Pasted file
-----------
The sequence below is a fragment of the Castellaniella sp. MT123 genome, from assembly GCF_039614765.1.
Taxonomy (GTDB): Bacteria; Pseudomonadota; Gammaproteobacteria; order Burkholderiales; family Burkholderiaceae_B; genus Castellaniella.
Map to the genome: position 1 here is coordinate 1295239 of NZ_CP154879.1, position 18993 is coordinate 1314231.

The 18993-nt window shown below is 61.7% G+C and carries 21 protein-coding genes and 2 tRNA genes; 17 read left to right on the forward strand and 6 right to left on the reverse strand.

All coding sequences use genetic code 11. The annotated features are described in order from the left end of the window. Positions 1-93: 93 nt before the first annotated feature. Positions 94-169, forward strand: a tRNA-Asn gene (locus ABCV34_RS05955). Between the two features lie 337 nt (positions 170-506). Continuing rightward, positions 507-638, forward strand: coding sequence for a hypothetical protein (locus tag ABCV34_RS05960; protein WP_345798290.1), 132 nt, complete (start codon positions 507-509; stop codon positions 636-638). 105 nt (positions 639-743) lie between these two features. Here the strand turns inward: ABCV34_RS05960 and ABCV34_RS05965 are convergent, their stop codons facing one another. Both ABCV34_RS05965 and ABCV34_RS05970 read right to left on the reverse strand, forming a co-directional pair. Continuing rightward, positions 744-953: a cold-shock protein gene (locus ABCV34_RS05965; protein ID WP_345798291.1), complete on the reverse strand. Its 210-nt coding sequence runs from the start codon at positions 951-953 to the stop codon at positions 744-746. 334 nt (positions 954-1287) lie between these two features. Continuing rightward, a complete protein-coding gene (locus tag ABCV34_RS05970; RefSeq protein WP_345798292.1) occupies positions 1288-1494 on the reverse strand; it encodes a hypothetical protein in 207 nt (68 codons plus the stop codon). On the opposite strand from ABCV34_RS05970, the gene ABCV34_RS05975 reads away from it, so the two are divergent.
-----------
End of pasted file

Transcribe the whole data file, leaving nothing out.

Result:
The sequence below is a fragment of the Castellaniella sp. MT123 genome, from assembly GCF_039614765.1.
Taxonomy (GTDB): Bacteria; Pseudomonadota; Gammaproteobacteria; order Burkholderiales; family Burkholderiaceae_B; genus Castellaniella.
Map to the genome: position 1 here is coordinate 1295239 of NZ_CP154879.1, position 18993 is coordinate 1314231.

The 18993-nt window shown below is 61.7% G+C and carries 21 protein-coding genes and 2 tRNA genes; 17 read left to right on the forward strand and 6 right to left on the reverse strand.

All coding sequences use genetic code 11. The annotated features are described in order from the left end of the window. Positions 1-93: 93 nt before the first annotated feature. Positions 94-169, forward strand: a tRNA-Asn gene (locus ABCV34_RS05955). Between the two features lie 337 nt (positions 170-506). Continuing rightward, positions 507-638, forward strand: coding sequence for a hypothetical protein (locus tag ABCV34_RS05960; protein WP_345798290.1), 132 nt, complete (start codon positions 507-509; stop codon positions 636-638). 105 nt (positions 639-743) lie between these two features. Here the strand turns inward: ABCV34_RS05960 and ABCV34_RS05965 are convergent, their stop codons facing one another. Both ABCV34_RS05965 and ABCV34_RS05970 read right to left on the reverse strand, forming a co-directional pair. Continuing rightward, positions 744-953: a cold-shock protein gene (locus ABCV34_RS05965; protein ID WP_345798291.1), complete on the reverse strand. Its 210-nt coding sequence runs from the start codon at positions 951-953 to the stop codon at positions 744-746. 334 nt (positions 954-1287) lie between these two features. Continuing rightward, a complete protein-coding gene (locus tag ABCV34_RS05970; RefSeq protein WP_345798292.1) occupies positions 1288-1494 on the reverse strand; it encodes a hypothetical protein in 207 nt (68 codons plus the stop codon). On the opposite strand from ABCV34_RS05970, the gene ABCV34_RS05975 reads away from it, so the two are divergent.